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to create. los angeles more difficult the race tensions in that city his historically. so trying to get the african american community and the los angeles police department who had been at war with each other for 50 years to get on the same platform and see a safer l.a. was beneficial to both of them more difficult. it took seven years there instead of the two years here. >> rose: continue with the eight platform wes need to understand. >> well the platforms are the idea that one of the stories we tell is about the arab spring, the egyptian experience that the widely understood phenomenon through twitter, through the web how a platform was found where the government shut down most of the normal means of communication, the media, etc., they were able to find on that platform. the internet, twitter, where they could exchange ideas, where the rallies were going to be held and so there's an example
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of thehole theme of the book in toy's networked world it's so easy to have a platform, to have a vision. one thing we didn't write about in the book because the book was done before it occurred was the occupy wall street phenomenon. we list phenomenon, the leaders of it are still not really known and i think that's one of their weaknesses that they don't have leaders who are identified and they found an ability through the internet to get a lot of people in a lot of cities around the world to come together around the scene... >> re: using social mea? >> ung social media. and so they had a vision. they had the ability to make it pay for anybody to get into the demonstration, whether you were homeless, whether you were... lost your job that the wide variety of people who joined the movement. they were able to life size the ploob in the sense of what was the problem they were trying to address and in the life sizing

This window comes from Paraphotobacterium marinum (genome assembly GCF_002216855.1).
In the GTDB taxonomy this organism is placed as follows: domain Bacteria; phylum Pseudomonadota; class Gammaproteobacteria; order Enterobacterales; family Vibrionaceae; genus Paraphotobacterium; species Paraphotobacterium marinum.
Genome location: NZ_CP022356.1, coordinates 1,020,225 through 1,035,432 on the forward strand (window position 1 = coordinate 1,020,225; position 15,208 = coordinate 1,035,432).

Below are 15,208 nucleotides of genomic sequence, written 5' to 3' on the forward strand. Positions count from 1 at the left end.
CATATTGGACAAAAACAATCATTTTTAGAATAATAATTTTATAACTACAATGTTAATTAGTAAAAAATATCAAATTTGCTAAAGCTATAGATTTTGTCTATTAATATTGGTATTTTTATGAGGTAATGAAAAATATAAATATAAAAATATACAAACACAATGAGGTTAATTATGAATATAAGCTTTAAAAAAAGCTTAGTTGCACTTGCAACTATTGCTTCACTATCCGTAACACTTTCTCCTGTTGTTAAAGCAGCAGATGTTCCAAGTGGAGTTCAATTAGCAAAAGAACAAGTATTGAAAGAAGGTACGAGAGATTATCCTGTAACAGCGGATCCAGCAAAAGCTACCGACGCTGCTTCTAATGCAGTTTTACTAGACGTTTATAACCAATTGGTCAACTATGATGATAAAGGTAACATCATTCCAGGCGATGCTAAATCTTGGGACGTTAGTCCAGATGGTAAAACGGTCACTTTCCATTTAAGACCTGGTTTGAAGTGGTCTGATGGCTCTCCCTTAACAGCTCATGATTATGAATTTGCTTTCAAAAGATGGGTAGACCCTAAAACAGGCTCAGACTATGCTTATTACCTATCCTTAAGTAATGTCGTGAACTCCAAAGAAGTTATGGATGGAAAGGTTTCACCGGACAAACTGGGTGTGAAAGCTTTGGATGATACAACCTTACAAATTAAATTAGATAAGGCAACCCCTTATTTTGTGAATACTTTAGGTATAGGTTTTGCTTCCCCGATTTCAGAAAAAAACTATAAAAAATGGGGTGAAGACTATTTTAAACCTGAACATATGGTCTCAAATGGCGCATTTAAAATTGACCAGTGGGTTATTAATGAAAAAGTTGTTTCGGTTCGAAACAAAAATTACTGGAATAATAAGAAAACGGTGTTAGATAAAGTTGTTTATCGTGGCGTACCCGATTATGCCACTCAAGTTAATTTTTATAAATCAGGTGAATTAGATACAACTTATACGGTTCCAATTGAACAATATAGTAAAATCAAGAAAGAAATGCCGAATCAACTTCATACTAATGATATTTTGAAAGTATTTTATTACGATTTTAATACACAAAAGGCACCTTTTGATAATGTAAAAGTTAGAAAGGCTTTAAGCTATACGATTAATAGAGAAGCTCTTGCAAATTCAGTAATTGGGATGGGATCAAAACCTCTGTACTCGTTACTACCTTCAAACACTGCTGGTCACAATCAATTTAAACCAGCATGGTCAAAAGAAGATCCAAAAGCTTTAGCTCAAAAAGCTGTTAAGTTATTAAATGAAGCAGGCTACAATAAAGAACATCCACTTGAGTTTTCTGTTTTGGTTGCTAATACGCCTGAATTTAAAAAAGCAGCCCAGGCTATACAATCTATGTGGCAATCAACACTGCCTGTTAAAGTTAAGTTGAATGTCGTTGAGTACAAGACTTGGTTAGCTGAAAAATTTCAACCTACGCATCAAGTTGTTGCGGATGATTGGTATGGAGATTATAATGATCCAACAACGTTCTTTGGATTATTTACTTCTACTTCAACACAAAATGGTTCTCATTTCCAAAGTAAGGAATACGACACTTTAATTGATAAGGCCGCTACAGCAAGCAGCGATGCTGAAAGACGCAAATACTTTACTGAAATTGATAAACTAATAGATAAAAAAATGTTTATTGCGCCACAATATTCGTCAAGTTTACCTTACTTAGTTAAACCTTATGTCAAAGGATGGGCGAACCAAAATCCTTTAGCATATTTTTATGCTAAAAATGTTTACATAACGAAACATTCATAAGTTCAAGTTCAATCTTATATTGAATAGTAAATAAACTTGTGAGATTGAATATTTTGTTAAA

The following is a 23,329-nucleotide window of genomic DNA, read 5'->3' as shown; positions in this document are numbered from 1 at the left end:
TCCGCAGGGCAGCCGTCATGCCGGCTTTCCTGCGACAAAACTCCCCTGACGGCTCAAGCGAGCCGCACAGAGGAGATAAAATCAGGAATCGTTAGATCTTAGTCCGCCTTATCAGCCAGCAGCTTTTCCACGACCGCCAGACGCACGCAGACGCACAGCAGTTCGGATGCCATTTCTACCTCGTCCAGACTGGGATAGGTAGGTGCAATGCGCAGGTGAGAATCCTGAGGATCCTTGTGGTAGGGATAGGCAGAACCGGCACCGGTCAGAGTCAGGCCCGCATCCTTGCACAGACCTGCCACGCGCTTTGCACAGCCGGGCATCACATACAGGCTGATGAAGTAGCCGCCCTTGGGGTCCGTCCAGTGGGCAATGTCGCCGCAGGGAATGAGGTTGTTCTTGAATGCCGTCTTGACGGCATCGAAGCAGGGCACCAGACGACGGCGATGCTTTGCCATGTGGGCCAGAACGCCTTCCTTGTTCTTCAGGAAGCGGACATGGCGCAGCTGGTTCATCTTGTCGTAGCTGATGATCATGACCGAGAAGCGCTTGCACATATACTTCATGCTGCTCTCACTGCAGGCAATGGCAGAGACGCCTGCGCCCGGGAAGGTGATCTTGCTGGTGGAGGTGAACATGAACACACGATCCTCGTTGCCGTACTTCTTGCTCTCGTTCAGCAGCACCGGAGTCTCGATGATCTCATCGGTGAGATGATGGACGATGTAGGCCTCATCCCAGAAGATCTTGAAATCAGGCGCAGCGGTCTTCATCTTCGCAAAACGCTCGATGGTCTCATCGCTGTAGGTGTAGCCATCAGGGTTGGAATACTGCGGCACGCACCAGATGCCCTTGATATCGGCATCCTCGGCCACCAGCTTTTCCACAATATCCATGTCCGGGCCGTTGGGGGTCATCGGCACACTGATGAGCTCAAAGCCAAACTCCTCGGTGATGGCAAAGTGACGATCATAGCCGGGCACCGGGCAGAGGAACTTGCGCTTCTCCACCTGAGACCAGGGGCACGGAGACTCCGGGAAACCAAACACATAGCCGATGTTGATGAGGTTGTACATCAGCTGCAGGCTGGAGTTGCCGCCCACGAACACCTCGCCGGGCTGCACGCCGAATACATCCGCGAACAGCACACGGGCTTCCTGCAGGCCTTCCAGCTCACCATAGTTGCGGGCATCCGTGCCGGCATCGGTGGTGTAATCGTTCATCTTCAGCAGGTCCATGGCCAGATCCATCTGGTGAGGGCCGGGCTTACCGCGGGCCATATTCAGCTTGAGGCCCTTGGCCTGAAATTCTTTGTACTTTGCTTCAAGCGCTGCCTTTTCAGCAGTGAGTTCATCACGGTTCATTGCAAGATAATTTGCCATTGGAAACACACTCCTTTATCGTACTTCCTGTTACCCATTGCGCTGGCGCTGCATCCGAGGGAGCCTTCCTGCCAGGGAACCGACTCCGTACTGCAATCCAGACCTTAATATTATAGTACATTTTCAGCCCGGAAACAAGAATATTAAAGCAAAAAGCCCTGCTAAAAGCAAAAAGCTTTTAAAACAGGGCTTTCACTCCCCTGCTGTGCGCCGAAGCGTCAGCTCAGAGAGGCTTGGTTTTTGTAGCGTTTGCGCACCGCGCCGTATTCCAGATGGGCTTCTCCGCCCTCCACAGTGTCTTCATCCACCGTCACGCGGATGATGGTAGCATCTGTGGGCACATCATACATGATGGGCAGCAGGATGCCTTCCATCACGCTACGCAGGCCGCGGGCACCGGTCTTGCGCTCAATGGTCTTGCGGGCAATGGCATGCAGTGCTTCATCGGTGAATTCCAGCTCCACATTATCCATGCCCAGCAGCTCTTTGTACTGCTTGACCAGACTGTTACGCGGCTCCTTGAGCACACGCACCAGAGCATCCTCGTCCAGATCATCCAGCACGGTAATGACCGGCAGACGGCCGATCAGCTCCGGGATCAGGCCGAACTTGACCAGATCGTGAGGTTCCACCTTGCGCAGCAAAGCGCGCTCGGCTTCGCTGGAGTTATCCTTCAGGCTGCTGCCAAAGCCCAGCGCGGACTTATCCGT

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of it it was the idea that the greed of wall street had impacted on so many lives and so many different parts of the world and th at that methg needed to be done about it. so the eight steps, if you will, the essential heart and soul of the book, the book is a book of stories. there's two dozen stories, business, public sector. there's actually something in it for everybody. if you don't like one story, move on and get to another. >> you make this point in the introduction. collaboration is about people. unless you can collaborate and brick people together you cannot get the job done as well otherwise. >> and just look at the politics in the united states at the moment. we have 20 o peop with vision, they're surrounding themselves with people who share the vision but on the platform they can't get others to get on the same platform. if anything the platforms are like icebergs that are floating apart from each other so
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technology can help but it comes down to the old-fashioned issue of a person with an idea or group of people. if you look at steve jobs, he had... he created apple. google was created by a group of peoe sohe sions not nessarily ju thedea of one person. but it is still the idea of gathering people around you and technology can speed it up. technology can magnify it, wall street became... wall street became an international movement literally overnight because of technology. >> rose: how do you handle that? because it is a test because you want to respect free expression, you have a certain obligation to stability, security and safety. >> it really was a test and what was interesting is how it was handled by different cities, speaking spificly to the united states. in new york you lad the odd tom nonthat it was a public part but privately owned.